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Jumping The Gun

When the Fibre Channel over Ethernet standard is ratified next year, it could mark the official beginning of the next stage of development for the storage industry. But it's not without its controversy.

Fibre Channel

Some vendors just couldn't wait for the final seal of approval on the FCoE standard and have rolled out new products they say will be compatible with the standard once it is ratified. Their decision has some rivals crying foul about the risks of investing in new technology before the standards are set in stone.

List Of Who's In, Who's Not
THE EARLY BIRDS:
Cisco NetApp QLogic, Emulex
THE NAYSAYERS:
Brocade HP ProCurve
• Juniper
• Chelsio
THE REST:
Nearly evey vendor in the Fibre Channel market, as well as most server vendors, plan to be a part of the move to FCoE.

Cisco Systems Inc., San Jose, Calif.; QLogic Corp., Aliso Viejo, Calif.; Emulex Corp., Costa Mesa, Calif.; and NetApp, Sunnyvale, Calif., are in the we-can't-wait camp, all coming out last month with new products they say are not only compatible with the latest revision of the FCoE standard but will remain compatible with FCoE when the final standard is ratified early next year.

Brocade Communications Systems Inc., San Jose, and HP ProCurve, Palo Alto, Calif., are in the latter camp, saying the industry should wait for the standard to be finalized.

How do solution providers feel about vendors "jumping the gun?" Greg Knieriemen, vice president of marketing at Chi Corp., a Cleveland-based solution provider, said he expects no issues with products from NetApp.

"I can't imagine a scenario where NetApp would release a product that couldn't be upgraded to meet the standard," Knieriemen said. "Don't forget, this happened with iSCSI, too. The manufacturers came out with products before it was ratified, and no problems."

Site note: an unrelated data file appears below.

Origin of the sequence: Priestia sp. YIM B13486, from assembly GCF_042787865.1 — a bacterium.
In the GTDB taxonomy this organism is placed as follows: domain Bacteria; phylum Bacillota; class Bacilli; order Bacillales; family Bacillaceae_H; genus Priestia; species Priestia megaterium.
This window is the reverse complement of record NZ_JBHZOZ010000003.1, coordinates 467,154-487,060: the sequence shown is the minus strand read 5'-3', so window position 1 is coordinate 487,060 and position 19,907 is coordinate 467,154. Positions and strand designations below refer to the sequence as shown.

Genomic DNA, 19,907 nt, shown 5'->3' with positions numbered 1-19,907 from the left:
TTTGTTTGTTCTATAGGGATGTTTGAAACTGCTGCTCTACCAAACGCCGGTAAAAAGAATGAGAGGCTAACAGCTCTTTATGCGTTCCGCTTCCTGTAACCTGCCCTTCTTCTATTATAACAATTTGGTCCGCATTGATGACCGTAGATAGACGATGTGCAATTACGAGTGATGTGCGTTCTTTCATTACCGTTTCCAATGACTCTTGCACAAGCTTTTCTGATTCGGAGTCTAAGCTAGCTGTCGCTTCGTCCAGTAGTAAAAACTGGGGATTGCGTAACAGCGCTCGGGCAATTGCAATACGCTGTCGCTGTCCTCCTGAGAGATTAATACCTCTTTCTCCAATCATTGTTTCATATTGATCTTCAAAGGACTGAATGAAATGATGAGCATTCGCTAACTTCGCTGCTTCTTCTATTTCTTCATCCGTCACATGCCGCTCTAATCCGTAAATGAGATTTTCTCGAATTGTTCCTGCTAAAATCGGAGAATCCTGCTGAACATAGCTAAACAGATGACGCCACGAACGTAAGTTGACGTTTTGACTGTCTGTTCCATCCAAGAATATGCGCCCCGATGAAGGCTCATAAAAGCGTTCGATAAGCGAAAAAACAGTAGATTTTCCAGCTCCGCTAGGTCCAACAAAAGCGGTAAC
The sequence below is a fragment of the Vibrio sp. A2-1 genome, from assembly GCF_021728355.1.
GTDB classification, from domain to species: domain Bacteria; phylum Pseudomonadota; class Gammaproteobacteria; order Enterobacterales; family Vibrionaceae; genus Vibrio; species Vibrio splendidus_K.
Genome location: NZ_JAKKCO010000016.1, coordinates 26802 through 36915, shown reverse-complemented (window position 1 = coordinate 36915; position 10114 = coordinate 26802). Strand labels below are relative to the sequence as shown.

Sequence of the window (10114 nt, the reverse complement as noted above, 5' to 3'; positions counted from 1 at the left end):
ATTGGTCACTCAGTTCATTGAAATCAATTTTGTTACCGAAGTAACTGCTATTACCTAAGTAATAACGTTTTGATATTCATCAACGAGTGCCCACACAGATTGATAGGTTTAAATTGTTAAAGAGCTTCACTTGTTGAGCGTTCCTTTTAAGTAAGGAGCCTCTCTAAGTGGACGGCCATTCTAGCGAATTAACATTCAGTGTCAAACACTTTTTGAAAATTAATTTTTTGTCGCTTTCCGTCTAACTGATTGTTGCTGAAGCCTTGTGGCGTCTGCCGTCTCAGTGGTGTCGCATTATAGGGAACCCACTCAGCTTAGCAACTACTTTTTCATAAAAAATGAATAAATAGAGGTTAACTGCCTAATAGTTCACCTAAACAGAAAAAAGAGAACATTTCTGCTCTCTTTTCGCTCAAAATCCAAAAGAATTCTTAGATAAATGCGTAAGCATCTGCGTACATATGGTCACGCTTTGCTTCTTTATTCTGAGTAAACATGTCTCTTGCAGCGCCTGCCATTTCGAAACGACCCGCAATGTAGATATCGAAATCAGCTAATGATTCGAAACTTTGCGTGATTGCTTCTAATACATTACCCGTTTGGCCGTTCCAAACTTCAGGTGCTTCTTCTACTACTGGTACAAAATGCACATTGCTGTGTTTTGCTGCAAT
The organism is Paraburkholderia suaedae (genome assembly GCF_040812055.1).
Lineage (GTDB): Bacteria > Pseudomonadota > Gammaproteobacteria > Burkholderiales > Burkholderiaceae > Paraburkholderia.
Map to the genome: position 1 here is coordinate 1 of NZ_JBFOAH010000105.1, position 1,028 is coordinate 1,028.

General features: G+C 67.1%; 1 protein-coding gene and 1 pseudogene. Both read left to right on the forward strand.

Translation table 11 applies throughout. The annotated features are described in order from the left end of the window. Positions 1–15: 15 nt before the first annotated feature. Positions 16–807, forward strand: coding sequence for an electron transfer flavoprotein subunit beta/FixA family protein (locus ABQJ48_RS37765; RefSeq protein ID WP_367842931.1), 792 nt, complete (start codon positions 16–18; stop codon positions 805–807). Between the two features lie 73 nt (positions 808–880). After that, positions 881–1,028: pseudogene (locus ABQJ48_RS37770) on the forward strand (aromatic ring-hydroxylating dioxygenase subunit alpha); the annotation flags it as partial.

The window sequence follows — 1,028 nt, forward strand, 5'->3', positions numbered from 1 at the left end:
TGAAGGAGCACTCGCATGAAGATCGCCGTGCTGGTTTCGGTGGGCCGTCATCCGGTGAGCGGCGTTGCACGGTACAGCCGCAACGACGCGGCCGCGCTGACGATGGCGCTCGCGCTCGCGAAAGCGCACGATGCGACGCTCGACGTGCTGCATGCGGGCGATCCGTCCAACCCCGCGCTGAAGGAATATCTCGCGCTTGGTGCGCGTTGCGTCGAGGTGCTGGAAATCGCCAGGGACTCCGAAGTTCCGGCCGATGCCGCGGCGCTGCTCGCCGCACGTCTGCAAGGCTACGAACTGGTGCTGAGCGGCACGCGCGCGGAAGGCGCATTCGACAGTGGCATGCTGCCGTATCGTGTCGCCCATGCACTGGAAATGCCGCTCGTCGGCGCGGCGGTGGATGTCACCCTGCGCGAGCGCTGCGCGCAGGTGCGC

When Fibre Channel first came to market a decade ago, interoperability between the different vendors' products was a major issue that took a couple years to solve. But when iSCSI arrived a few years back, there were few such issues as it was based on the well-established IP and Ethernet protocols.

FCoE is an attempt to overcome the shortcomings of the two primary technologies for building storage networks: Fibre Channel and iSCSI.

Fibre Channel is a high-performance storage networking technology with a full range of data reliability and security features. Even so, its performance still lags that of 10-Gigabit Ethernet, and will lag even further as 40-Gbps and 100-Gbps Ethernet are introduced to market over the next few years.

More important, however, is Fibre Channel's six-mile distance limitation, which forces customers to employ IP gateways that are costly in terms of price and performance overhead in order to extend Fibre Channel beyond a small campus or to connect multiple Fibre Channel SANs.

The second is iSCSI, which connects SCSI hosts and storage devices natively to each other over IP networks to form low-cost storage networks.